Photo Credit: Christine Roy
Deezer has rolled out its artist-centric payouts system in France, and it now has another one of The Big-Three labels —WMG — on board its controversial remuneration model.
Following the amply-discussed UMG-Deezer partnership, Warner Music Group (WMG) is now also endorsing Deezer’s artist-centric royalty system.
In an interview published today on LesEchos, Alain Veille, President of Warner Music France, revealed WMG’s support for the Deezer model. “As we’ve consistently said, we’re committed to working with the streaming platforms to evolve business models to better reflect the value and fan engagement driven by artists, songwriters and their art.”
“So we are delighted to partner with Deezer on this artist-centric model, which rewards engaging music and demonetizes non-artist noise. Our new deal will benefit creative talent at all stages of their careers and support our ability to invest in the next generation,” Veille said.
Deezer’s model integrates four basic enhancements to govern payouts for streaming. The first two strategies focus on a reward-system for ‘Professional Artists’ (defined by Deezer as artists with at least 1,000 monthly streams from a minimum of 500 unique listeners), and ‘engaging’ artists (defined as artists that fans actively search for, and play, on streaming platforms).
Additionally under the Deezer system, white-noise tracks and similar non-music content face complete demonetization and replacement with Deezer’s functional music (that’s not included in the royalty pool). Lastly, Deezer also revealed that it would implement (non-specified) moves to restrict streaming fraud.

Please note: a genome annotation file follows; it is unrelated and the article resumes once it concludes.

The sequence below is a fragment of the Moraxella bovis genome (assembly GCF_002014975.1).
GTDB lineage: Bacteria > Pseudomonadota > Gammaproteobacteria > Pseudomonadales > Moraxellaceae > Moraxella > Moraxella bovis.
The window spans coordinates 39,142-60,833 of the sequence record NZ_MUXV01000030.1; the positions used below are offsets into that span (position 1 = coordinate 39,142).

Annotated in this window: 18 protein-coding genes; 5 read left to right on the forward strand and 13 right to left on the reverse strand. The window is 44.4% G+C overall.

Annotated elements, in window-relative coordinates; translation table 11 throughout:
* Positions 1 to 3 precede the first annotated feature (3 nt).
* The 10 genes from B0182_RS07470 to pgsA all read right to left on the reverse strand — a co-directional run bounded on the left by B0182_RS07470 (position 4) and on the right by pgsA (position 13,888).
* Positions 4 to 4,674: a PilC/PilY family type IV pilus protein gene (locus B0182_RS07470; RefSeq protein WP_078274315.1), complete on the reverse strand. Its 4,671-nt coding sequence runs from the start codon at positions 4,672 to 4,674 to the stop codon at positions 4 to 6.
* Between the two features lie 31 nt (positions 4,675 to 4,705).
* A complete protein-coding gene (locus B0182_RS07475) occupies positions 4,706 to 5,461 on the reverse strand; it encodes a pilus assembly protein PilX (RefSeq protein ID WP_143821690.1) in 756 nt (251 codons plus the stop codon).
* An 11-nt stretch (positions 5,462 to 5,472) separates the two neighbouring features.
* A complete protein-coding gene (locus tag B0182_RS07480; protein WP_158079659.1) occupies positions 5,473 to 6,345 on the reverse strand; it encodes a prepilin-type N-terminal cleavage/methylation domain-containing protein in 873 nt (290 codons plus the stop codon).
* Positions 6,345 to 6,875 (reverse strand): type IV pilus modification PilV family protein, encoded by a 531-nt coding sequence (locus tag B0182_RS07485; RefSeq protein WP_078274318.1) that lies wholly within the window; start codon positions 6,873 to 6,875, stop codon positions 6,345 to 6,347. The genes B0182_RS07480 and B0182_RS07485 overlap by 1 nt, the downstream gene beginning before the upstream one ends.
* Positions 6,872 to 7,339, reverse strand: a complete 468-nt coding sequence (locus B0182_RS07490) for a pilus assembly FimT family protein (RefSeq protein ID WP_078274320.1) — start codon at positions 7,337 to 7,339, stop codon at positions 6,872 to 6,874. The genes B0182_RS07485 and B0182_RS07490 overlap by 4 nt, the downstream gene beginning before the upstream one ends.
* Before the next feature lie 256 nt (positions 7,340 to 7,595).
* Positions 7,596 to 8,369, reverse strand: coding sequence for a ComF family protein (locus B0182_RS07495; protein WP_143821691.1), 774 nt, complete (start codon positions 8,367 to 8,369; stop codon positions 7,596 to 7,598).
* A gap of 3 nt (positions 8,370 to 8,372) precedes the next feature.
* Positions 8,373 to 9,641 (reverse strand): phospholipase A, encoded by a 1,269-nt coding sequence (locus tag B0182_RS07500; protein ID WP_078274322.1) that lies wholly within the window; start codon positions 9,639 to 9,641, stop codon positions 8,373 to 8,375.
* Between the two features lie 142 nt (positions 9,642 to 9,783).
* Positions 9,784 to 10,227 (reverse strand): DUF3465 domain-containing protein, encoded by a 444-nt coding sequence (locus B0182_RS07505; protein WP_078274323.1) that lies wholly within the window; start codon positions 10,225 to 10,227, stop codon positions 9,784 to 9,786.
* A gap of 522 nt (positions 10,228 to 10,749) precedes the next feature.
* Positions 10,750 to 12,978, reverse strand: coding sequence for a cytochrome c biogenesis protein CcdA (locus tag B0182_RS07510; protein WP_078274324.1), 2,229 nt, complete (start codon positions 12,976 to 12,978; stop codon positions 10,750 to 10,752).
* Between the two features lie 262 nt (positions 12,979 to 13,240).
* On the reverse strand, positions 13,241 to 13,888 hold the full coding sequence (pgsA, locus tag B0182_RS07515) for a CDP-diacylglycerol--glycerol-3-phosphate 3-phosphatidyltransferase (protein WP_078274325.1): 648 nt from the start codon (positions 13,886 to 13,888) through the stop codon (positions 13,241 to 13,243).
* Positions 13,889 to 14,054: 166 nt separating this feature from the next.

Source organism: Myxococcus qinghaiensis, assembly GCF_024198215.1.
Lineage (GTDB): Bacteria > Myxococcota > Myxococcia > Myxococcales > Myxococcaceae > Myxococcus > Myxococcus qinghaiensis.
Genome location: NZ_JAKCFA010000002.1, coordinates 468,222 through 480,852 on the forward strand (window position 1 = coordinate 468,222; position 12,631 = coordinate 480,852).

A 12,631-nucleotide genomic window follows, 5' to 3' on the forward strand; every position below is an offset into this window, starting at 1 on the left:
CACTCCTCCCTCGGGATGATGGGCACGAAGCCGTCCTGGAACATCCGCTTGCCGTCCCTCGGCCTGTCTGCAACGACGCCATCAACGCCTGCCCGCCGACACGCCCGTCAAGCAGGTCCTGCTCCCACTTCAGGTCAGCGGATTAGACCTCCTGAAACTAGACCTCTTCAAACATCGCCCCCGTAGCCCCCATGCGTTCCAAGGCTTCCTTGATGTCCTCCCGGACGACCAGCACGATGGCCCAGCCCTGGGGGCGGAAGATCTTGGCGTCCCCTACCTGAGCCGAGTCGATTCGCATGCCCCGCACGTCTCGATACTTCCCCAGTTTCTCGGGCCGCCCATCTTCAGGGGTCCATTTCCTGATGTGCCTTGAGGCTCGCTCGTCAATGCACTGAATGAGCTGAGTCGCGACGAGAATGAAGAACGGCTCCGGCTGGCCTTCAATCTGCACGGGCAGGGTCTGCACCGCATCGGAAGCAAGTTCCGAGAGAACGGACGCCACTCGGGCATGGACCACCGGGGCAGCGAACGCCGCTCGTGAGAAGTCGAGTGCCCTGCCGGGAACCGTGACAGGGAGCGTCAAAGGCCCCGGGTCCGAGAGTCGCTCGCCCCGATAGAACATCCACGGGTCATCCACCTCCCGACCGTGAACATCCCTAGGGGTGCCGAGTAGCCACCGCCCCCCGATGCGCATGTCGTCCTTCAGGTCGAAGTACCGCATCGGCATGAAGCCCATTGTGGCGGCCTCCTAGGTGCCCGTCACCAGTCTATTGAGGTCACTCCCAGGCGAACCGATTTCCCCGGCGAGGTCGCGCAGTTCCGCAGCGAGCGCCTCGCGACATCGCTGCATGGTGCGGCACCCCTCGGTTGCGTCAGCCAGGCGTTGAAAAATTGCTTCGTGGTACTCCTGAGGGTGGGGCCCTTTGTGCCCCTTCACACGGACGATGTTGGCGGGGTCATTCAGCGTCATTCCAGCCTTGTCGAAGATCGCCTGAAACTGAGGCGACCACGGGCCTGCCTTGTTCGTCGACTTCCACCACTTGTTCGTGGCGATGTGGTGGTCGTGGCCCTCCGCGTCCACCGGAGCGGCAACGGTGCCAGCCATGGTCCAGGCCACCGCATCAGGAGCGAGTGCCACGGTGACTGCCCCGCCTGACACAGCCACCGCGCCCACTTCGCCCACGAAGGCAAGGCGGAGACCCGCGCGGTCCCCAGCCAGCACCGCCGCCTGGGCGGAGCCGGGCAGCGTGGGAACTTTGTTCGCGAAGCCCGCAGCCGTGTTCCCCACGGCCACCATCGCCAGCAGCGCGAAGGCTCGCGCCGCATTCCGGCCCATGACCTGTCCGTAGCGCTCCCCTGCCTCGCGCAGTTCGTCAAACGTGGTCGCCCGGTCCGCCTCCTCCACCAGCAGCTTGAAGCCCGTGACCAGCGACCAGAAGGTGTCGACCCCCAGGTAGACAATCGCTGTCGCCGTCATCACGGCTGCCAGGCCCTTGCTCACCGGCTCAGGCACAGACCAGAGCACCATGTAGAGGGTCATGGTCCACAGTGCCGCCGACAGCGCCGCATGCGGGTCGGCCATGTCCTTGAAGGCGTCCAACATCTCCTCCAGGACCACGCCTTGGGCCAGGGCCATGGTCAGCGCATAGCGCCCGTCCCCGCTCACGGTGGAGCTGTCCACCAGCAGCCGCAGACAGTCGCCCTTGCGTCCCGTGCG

It’s no secret that many in the industry view the artist-powered model as a controversial system of payouts. Music industry heavyweights have not shied away from sharing their opinions on Deezer’s proposal of reformed royalty payouts.
In September, IMPALA criticized the Deezer model for adversely affecting diversity while propagating a two-tier market that would negatively impact its members. Tunecore-parent Believe also (repeatedly) made it clear that it’s not a fan of Deezer’s model, calling it a ‘reverse Robin-Hood system’ that’s taking earnings from rising talent and indie artists to line the pockets of established musicians.
However, the model does have its supporters. The American Academy of Independent Music (A2IM) has defended the model and Deezer’s approach, revealing that Deezer had established it would impose measures to protect independent musicians from being marginalized or disadvantaged under the new payout system.
How will the latest WMG-Deezer partnership affect the global implementation of the artist-centric model?
Frequently called the UMG-Deezer model and heavily criticized, the artist-centric system already has two of the world’s biggest labels in its corner. Is Sony Music Group next?
Let’s not forget, Spotify is also rolling out its own (very similar) two-tier compensation model (alongside similar criticism of being ‘offensive and discriminatory’).
With Deezer gearing up for its global rollout of the model in 2024, the future looks promising for ‘artist-centric’ royalties and a ‘two-tier’ system of payouts.